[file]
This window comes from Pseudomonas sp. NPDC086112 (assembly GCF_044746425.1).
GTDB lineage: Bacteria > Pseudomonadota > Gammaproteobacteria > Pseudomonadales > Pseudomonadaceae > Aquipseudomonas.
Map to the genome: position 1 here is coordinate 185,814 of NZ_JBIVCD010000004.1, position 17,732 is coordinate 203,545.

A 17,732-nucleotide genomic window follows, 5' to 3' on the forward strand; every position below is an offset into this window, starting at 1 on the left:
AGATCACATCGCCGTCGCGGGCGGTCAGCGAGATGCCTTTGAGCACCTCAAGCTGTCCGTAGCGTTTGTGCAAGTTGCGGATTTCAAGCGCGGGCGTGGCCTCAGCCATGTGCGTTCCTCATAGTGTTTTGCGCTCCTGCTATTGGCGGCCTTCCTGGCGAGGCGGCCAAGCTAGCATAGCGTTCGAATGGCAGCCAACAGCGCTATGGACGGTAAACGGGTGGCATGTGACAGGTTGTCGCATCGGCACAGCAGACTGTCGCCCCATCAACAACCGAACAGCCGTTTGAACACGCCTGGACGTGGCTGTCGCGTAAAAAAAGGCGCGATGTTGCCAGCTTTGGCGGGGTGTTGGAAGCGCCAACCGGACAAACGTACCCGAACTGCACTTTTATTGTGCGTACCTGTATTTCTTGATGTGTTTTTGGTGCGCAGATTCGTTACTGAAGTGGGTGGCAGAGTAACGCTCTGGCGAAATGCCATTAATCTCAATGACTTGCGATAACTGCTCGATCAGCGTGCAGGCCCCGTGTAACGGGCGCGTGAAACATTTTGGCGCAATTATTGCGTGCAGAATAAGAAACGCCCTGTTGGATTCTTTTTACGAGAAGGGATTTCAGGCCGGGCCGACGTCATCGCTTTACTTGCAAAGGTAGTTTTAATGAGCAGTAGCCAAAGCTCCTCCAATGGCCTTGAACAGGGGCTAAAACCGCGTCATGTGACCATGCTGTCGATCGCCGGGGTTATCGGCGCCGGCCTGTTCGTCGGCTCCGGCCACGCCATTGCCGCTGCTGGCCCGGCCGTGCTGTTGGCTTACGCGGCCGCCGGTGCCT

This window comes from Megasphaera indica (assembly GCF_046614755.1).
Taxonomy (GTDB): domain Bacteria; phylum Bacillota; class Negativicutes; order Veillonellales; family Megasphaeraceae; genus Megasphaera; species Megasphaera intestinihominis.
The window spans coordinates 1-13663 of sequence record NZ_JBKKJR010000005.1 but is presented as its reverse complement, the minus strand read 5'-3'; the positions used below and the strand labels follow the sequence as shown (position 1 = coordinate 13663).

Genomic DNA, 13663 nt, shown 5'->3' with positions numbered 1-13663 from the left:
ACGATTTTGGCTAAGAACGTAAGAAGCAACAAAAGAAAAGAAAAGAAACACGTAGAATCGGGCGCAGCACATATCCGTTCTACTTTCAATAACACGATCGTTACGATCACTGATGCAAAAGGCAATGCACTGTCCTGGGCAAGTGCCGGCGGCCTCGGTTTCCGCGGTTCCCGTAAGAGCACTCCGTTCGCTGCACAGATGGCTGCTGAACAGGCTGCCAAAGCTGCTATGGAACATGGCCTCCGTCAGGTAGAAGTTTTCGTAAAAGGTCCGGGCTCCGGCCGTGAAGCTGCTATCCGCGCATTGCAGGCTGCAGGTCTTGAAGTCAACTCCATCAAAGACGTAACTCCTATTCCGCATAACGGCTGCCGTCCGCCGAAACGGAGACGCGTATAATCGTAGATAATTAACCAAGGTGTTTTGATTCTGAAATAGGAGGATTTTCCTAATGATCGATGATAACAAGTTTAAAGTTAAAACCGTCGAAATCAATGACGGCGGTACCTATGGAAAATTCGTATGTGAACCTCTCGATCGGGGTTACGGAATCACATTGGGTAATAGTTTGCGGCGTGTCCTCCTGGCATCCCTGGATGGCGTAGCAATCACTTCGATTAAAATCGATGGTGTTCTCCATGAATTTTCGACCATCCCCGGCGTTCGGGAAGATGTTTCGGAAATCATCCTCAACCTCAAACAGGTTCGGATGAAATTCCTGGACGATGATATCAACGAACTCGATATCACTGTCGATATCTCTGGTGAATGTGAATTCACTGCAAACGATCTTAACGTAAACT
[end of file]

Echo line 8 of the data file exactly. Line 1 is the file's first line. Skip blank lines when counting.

The window spans coordinates 1-13663 of sequence record NZ_JBKKJR010000005.1 but is presented as its reverse complement, the minus strand read 5'-3'; the positions used below and the strand labels follow the sequence as shown (position 1 = coordinate 13663).